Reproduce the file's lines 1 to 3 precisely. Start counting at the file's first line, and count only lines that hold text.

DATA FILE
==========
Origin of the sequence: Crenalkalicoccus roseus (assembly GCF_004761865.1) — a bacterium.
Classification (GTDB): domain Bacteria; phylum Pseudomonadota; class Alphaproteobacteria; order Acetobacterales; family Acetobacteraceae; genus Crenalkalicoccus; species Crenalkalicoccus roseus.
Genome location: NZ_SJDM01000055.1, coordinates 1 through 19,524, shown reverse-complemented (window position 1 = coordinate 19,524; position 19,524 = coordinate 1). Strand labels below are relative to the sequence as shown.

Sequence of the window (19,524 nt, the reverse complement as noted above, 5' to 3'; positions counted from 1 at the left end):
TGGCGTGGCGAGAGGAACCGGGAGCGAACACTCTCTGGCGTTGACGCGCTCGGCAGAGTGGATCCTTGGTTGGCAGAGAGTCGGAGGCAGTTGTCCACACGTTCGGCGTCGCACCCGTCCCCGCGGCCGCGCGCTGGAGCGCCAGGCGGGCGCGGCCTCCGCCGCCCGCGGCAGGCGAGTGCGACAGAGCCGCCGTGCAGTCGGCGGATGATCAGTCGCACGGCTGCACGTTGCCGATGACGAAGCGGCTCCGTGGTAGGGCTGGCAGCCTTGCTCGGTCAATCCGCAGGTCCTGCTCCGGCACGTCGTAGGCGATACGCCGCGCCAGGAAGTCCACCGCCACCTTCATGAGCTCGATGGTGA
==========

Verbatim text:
Origin of the sequence: Crenalkalicoccus roseus (assembly GCF_004761865.1) — a bacterium.
Classification (GTDB): domain Bacteria; phylum Pseudomonadota; class Alphaproteobacteria; order Acetobacterales; family Acetobacteraceae; genus Crenalkalicoccus; species Crenalkalicoccus roseus.
Genome location: NZ_SJDM01000055.1, coordinates 1 through 19,524, shown reverse-complemented (window position 1 = coordinate 19,524; position 19,524 = coordinate 1). Strand labels below are relative to the sequence as shown.